Most people have heard that living trusts offer a favorable estate planning alternative to a simple will. While a living will provides a multitude of benefits for many people, estate planning is too complex for “one size fits all” type solutions. The best option for individuals attempting to develop or modify their estate plan is to seek a consultation from an experienced Columbus estate planning lawyer. The attorney can review your assets, business, debts, family relationships, creditors, liability exposure, legacy intentions, and other relevant considerations to customize a comprehensive estate plan carefully tailored to satisfy your goals, preferences, and needs. In this two-part blog, we provide information to assist people in deciding whether a living trust makes sense based on answers to frequently asked questions.
What is a living trust?
A living trust is more than just a written document though many people do not realize that this definition falls short. The term living trust describes a legal relationship between three separate parties. The trustor is the person who creates the trust or directs another person to set up the trust. The trustor places assets like the family home, money, life insurance policies, and other real and personal property into the trust. The second party to this legal relationship is the trustee. This individual often is a close relative or a professional like a financial advisor or attorney. The trustee has a fiduciary obligation to comply with the instructions provided by the trustor, regarding managing trust assets, satisfying liabilities, disbursing trust income, and eventually winding down the trust and distributing assets. The parties designated to receive the assets of the trust are referred to as the beneficiaries.
Do my loved ones need to navigate the probate process if I have a living trust?
Probate avoidance constitutes one of the most prominent advantages associated with a living trust. The assets are transferred into the trust during the trustor’s lifetime, and the distribution of property within the trust occurs based on the instructions of the trustor. Because the probate process can have drawbacks that include significant expense, delay in the distribution of assets, and a lack of privacy regarding business and financial assets, a living trust can prevent a favorable alternative depending on the circumstances.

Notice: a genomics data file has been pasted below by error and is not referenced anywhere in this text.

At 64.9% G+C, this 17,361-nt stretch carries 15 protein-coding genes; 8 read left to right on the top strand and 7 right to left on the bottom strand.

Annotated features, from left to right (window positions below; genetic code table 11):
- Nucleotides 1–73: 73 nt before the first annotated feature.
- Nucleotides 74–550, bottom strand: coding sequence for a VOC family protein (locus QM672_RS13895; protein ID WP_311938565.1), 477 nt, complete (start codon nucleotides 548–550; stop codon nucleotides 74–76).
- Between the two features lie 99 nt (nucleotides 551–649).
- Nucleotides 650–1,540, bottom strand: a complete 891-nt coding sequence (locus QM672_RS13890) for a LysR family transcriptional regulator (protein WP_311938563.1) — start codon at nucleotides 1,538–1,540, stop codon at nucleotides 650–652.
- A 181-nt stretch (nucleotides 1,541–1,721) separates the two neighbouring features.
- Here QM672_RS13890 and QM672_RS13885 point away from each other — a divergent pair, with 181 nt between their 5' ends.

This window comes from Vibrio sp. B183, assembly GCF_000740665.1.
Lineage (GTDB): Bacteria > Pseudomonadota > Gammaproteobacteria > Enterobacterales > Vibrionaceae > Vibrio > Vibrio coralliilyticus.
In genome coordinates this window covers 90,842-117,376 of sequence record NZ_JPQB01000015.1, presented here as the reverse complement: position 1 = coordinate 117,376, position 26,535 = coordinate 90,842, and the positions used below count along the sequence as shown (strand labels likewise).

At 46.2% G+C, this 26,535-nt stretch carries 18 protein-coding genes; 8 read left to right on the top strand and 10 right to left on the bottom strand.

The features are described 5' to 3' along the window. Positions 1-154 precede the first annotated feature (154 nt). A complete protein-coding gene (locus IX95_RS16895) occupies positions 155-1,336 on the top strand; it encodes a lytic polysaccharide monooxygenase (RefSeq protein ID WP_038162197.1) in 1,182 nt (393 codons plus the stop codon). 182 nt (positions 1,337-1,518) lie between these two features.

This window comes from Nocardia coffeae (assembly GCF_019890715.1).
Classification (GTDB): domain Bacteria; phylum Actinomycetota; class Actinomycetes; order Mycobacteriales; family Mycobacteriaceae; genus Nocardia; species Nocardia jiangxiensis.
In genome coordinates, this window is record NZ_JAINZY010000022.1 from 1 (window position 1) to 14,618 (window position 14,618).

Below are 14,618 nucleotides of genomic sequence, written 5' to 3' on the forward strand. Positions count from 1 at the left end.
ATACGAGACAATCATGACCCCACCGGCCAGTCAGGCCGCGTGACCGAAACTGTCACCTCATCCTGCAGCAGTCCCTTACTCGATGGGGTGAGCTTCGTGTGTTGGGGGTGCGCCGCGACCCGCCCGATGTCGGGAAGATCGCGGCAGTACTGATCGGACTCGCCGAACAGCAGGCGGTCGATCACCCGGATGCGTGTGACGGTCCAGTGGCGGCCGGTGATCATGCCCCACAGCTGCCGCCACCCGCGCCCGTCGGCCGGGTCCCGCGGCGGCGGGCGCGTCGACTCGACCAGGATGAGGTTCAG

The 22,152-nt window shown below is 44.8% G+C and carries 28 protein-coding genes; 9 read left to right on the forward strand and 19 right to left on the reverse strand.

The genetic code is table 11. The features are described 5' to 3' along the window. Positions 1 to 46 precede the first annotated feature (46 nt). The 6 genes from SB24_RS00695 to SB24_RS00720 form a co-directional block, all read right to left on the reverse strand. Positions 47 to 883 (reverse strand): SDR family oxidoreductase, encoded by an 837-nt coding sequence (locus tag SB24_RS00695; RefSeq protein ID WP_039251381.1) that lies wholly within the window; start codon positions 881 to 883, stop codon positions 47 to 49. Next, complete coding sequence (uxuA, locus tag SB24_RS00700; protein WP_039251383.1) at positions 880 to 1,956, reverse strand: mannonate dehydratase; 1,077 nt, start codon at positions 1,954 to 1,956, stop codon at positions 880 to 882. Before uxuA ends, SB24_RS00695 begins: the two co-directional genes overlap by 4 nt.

How do I know if I need a living trust?
While many people benefit from a living trust, an AARP study determined that the largest growth among people creating living trusts involved individuals least likely to benefit from this estate planning tool. Many services have aggressive sales people that will contact seniors directly about preparing a living trust. Because law firms are subject to ethical standards that are a component of their professional licensing, they are ethically bound to provide legal advice regarding your need for a living trust. In other words, law firms are required to advise you that a living trust is unnecessary depending on the circumstances.
Our Columbus estate planning lawyers at Dawes Legal, LLC understand that you might have specific questions about your situation, so we invite you to contact us to learn about your legal options. We invite you to call us today 614-733-9999.